Autonomy technologies have been dominating media headlines for the last few years, most notably with the recent advances in autonomous vehicles and drones. But what most people don’t realize is that autonomy technology is not new – it’s a technology that has been around for several decades.
BAE Systems has created advanced autonomous systems for customers in the defense and intelligence communities for more than 20 years. We have also been the autonomy systems provider of choice for nearly every significant U.S. Department of Defense program dating back to the last century. In fact, we were the original developer of the autonomy software used in the Defense Advanced Research Projects Agency (DARPA) Joint Unmanned Combat Air System (J-UCAS) program dating back to 2002, and have continued to mature the technology in the intervening years.
Since that time, we’ve been developing autonomy technologies for many other efforts, including manned-unmanned teaming that we’ve routinely and regularly demonstrated in flight tests such as our recent distributed battle management program. In addition, BAE Systems is cited in The Mitchell Institute’s policy paper “Manned-Unmanned Aircraft Teaming: Taking Combat Airpower to the Next Level,” which was presented on Capitol Hill earlier this month, and points to our long heritage supporting autonomy technologies for the U.S. government.
An approach advocated by The Mitchell Institute in the paper is to unman fourth-generation aircraft, which would cost-effectively provide for an increased U.S. global presence without exacerbating the ongoing pilot shortage. This approach would also allow the warfighter to develop new tactics for unmanned wingmen without the expense of developing a new aircraft. We believe that using our advanced Mission Effectiveness Augmentation System® software is also a good approach that can enable manned-unmanned teaming to maximize the effectiveness and survivability of U.S. aircraft.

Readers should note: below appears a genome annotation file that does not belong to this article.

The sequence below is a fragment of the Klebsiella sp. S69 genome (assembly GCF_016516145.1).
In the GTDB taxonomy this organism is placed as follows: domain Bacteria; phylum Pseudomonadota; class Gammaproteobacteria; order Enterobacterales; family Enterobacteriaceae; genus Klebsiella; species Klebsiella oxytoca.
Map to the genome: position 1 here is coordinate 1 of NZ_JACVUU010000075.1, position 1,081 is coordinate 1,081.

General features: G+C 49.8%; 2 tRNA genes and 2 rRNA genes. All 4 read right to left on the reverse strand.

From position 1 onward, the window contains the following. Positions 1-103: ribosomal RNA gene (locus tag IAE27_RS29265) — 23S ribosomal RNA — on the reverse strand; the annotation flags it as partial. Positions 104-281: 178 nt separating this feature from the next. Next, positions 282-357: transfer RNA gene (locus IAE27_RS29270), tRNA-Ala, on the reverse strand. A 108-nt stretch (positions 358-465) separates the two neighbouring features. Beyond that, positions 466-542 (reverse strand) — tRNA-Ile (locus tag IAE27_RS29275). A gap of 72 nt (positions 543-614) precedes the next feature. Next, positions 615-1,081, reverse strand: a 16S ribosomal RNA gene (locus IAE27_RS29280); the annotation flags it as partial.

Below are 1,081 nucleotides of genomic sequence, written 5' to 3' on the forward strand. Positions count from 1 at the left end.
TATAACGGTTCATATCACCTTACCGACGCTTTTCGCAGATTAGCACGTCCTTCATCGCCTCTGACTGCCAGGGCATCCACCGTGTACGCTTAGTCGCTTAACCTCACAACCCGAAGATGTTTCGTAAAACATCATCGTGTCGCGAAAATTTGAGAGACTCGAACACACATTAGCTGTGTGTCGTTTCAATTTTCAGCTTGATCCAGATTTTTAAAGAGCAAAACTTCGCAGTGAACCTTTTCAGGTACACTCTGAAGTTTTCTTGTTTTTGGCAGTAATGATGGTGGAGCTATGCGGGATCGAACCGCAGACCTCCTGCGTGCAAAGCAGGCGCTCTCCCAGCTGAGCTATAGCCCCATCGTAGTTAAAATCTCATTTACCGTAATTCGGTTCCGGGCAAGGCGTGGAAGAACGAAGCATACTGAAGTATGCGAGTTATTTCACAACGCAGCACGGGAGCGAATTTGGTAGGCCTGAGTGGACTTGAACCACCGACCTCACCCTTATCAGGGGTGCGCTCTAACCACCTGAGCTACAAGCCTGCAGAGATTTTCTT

“Autonomy technologies support the warfighter in any mission – on the ground, or in the air, sea, or space – and span from the smallest sensor products to the largest enterprise services,” said Dr. Jerry M. Wohletz, vice president and general manager of FAST Labs at BAE Systems. “What all of these technologies have in common is the ability to help the warfighter team with machines to intelligently make better decisions faster, and we’re committed to continuing to develop these technologies to keep our warfighters safe.”
As an organization, we define autonomy as integrating control, estimation, and learning to create adaptive and intelligent solutions capable of real-time information processing and decision making. BAE Systems’ FAST Labs research and development team has and continues to pioneer technologies in three primary categories within autonomy: situational assessment and understanding, machine learning and artificial intelligence, and mission planning and decision making.